Next, the NHS are developing a professional networking solution that should complement and extend the learning management systems, and provide greater opportunities for dialogue between all of the various parts that make up the health care provision we all enjoy. Creating a robust solution that meets everybody’s needs is quite a challenge, but with many years experience to call on, and colleagues from our old university too, we feel confident of getting it into shape by the deadline of 5th December.
The BETT show is fast approaching and as ever Cleveratom will be there, this time partnering with City Cllege Norwich to develop an excellent stand space and provide a rich insight into what happens in the college ‘RUGroom’ space which we helped develop. This development has been exceptiionally successful in providing a rich and creative experience for all of the RUGroom students. We are considerably proud of the fact that our involvement in Norwich has been over such a long time, and that one of the outcomes has been a ‘Beacon Award’ for CCN. Can we now say that we have helped develop an award winning space? I’d like to think so! In the mean time we have to prepare the space for BETT, design the stand, arrange for the hire of the necessary kit, organise merchandising and leaflets and generally get it all into a viable project. We will be on stand U130 (and U120) in the New Technology zone where we will be showing products such as ‘Spoke’, ‘Thought Park’ and ‘Mobi Stick’… all wonderful creations! There is more information about these tools on the Cleveratom Website.
All in all these things take time to get right, and with three major pieces of work like this it is no surprise to find a distinct lack of blogging going on. As soon as there is enough of a space I’ll report about each of these projects in turn.
From 19th to 23rd February The Networked identity week was running, which was a creativity week for young people aged 13-19, based at the Science Museum and later in the week the Serpentine Gallery. During this time I worked with a number of other people, including Christian Nold.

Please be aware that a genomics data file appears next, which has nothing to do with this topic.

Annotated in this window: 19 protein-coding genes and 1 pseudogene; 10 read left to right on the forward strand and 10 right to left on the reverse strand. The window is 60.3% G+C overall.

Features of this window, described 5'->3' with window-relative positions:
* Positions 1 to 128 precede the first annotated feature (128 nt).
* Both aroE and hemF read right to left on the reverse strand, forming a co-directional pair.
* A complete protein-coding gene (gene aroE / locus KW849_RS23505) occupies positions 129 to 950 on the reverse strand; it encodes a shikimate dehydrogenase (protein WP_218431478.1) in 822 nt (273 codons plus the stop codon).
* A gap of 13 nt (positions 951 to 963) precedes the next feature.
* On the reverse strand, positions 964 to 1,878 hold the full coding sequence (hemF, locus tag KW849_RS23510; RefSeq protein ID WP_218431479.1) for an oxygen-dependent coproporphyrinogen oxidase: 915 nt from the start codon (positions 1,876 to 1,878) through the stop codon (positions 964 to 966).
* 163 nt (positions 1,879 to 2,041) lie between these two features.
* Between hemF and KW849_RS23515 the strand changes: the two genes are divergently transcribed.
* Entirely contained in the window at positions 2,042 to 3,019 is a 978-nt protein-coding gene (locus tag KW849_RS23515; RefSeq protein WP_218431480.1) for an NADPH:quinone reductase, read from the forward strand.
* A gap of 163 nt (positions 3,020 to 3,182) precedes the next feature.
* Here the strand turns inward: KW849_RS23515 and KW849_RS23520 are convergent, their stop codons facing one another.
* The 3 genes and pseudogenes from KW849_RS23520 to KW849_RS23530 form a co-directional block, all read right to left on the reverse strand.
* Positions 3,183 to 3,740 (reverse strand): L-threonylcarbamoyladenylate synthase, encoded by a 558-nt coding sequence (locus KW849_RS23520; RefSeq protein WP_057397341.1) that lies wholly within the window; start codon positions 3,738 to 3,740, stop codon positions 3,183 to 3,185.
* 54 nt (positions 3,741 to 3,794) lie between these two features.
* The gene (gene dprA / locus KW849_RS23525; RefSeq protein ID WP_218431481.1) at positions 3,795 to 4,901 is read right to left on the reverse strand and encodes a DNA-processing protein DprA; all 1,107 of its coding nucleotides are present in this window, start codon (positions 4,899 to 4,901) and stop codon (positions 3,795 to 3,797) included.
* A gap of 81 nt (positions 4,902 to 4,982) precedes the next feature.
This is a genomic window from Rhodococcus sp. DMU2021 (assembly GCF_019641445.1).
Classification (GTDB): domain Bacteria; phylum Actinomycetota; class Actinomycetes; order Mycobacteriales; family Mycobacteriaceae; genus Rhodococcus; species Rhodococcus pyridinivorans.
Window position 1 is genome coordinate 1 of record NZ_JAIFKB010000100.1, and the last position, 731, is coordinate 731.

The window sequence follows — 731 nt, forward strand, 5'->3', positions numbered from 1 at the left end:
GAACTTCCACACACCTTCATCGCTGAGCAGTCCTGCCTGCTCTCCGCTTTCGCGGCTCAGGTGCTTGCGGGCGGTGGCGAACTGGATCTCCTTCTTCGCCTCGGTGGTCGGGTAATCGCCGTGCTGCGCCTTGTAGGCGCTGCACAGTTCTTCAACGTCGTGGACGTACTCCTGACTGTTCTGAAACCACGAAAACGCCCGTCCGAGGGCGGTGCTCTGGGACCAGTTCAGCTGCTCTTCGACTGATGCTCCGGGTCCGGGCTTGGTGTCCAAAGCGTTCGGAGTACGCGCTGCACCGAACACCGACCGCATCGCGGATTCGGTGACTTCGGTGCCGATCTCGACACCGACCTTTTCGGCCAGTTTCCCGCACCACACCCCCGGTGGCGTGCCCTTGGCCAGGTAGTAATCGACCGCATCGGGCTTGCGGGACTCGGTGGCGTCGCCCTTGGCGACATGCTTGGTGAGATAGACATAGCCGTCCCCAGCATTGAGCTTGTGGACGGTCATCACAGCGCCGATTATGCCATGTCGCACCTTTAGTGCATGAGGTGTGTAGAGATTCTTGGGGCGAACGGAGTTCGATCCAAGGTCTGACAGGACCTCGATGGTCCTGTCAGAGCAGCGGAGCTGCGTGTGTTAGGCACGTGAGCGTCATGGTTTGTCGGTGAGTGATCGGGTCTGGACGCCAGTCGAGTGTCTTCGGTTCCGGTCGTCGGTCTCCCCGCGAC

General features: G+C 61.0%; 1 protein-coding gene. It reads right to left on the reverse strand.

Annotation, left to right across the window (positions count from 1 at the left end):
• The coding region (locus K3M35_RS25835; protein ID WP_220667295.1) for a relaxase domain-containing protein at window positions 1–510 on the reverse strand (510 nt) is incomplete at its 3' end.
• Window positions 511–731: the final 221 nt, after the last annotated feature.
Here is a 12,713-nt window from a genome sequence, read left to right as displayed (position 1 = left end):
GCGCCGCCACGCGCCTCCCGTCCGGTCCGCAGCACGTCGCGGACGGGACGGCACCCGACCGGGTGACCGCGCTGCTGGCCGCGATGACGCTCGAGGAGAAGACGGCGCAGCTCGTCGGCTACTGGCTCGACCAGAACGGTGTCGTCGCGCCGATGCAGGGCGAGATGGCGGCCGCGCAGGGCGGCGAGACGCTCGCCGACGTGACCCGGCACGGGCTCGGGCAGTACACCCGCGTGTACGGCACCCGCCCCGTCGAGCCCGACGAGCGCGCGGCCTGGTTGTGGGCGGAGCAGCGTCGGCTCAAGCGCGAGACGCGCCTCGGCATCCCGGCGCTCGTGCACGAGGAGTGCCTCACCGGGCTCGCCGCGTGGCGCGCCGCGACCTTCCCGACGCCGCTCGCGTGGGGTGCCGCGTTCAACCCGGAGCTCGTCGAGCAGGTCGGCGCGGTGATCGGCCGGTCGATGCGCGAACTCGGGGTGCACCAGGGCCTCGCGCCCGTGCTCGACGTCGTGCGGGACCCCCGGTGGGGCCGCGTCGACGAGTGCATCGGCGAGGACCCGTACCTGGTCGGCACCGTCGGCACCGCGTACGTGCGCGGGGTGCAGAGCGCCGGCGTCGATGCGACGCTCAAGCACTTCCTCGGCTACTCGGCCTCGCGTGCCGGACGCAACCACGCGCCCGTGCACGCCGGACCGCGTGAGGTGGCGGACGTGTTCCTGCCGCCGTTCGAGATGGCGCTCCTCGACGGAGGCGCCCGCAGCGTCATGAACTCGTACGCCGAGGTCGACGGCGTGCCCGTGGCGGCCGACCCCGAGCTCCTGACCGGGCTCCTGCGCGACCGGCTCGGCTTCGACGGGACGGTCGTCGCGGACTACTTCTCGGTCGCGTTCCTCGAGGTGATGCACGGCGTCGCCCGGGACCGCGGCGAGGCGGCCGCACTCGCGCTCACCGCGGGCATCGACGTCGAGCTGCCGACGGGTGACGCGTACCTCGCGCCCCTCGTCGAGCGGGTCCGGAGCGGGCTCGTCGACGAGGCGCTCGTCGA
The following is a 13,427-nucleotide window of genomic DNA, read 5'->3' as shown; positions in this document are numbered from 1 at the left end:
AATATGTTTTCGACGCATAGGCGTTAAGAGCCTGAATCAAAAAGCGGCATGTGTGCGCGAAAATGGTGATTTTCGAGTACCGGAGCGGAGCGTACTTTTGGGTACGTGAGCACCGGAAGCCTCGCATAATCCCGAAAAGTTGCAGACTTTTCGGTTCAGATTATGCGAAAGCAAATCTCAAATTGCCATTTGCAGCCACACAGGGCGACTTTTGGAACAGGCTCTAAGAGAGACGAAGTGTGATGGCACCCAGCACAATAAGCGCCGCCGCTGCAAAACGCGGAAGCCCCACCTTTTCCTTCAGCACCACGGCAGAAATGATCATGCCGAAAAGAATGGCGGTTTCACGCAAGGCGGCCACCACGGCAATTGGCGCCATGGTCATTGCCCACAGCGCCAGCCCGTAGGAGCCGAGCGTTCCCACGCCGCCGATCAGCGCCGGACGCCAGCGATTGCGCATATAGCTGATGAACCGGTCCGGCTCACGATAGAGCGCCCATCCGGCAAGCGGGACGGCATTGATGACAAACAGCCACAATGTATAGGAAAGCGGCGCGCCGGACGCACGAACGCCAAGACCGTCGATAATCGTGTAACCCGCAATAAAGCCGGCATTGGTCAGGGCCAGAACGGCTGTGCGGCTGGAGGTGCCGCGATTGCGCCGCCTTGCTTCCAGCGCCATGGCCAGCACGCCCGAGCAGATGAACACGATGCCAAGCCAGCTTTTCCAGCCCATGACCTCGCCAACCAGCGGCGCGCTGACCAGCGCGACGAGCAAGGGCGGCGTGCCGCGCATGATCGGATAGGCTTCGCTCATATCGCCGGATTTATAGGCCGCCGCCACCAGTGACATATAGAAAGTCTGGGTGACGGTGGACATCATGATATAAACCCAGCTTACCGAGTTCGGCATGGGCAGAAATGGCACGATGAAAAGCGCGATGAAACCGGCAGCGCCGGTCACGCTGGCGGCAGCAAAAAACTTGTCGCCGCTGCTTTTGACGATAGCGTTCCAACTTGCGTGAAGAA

Christian has been developing his work with Biomapping – essentially a small device which measures your reaction to your environment (an emotional response), a little like a lie detector. Combine this with GPS data and you can make a really engaging activity out of walking around a location and mapping your responses to it as you go.
Rob Skitmore, assistant director at the Science museum also¬† gave us some time and worked with the group to make a simple telegraph device – from the ultra modern biomapping to a two hundred year-old communication device… but the participants all really enjoyed it!
Sophie Higgs was great, too – she worked with us at the Serpentine Gallery and showed us around the Karen Kilimnic exhibition. I was a little dubious of the reactions we would get to the work, but it was astonishingly good, and when Sophie explained some of the deeper meanings it really helped embed the experience with everyone. I certainly didn’t expect to respond to the art in the way I did, and it was an enjoyable moment or two for me! I would urge you all to visit Karen’s exhibition there and see what you make of it.
My thanks to Katy Holbird from the BBC, who was a pillar of support, but also to Sue Dewey and Chiara Hall, who worked tirelessly through their time at the event. Finally, thanks to matt and Alex who started the week off whilst I was at Gillingham! I’ll try to put some images together as a web gallery and publish them here as soon as I can.